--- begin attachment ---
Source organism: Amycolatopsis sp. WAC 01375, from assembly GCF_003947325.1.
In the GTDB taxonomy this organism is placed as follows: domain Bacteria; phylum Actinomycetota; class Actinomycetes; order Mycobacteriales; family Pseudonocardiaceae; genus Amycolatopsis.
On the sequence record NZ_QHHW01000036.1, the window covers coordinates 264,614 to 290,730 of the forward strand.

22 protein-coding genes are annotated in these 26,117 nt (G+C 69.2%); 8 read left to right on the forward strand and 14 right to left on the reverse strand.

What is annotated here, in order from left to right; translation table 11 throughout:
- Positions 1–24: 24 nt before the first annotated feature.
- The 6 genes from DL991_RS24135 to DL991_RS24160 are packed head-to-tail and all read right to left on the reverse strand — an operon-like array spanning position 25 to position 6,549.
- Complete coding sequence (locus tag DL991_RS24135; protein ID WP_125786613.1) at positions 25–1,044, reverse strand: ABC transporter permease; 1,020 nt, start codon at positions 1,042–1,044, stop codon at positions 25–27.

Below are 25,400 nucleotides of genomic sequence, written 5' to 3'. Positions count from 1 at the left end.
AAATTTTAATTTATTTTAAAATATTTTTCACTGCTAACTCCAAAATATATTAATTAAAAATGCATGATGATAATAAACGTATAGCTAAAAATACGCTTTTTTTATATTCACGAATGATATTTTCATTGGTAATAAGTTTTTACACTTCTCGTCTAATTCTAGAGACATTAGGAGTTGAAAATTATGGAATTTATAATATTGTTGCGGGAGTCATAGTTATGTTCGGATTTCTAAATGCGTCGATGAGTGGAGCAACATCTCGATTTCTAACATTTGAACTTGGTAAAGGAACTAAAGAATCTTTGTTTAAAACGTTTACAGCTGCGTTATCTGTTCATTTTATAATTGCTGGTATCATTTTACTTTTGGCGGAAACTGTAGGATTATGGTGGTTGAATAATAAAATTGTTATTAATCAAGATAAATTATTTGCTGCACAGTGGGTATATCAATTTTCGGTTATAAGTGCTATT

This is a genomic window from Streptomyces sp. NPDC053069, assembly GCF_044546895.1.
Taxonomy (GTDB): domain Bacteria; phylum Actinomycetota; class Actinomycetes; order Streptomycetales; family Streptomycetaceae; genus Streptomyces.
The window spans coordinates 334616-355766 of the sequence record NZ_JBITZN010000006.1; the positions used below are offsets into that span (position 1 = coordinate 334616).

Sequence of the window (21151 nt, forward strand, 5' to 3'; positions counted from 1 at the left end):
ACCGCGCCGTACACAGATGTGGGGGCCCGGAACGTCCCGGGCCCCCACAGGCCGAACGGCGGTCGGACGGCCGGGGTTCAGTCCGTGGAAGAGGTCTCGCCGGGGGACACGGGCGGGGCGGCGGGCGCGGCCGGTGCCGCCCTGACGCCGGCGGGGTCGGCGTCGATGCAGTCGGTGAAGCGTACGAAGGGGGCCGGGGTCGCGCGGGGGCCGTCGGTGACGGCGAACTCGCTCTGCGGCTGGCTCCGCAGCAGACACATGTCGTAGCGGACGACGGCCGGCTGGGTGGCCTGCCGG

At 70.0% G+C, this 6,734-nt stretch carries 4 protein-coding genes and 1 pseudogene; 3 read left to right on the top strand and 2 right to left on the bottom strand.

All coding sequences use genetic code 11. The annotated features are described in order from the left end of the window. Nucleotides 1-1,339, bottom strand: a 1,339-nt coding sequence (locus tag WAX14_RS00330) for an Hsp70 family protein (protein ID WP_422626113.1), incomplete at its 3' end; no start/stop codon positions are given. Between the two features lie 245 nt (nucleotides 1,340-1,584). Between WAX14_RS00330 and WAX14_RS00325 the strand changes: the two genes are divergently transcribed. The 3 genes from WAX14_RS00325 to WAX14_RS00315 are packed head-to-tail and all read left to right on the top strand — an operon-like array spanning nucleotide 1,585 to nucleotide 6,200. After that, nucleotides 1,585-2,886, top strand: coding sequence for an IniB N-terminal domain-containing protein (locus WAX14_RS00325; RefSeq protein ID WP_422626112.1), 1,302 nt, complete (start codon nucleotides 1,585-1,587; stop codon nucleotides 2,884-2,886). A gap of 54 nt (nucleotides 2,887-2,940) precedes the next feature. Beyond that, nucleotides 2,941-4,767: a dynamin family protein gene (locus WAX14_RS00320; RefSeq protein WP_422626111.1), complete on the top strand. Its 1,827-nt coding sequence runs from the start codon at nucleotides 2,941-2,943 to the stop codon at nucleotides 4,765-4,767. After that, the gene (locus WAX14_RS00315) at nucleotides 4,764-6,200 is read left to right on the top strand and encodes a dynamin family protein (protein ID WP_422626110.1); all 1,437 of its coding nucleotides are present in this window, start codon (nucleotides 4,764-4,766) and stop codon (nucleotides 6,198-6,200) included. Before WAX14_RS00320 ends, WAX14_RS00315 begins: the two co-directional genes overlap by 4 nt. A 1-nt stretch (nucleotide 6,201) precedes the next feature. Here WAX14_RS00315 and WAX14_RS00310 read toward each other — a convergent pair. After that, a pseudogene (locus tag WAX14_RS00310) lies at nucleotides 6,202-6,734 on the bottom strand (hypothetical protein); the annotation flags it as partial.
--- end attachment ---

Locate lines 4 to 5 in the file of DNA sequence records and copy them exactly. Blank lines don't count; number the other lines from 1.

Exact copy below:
22 protein-coding genes are annotated in these 26,117 nt (G+C 69.2%); 8 read left to right on the forward strand and 14 right to left on the reverse strand.

What is annotated here, in order from left to right; translation table 11 throughout: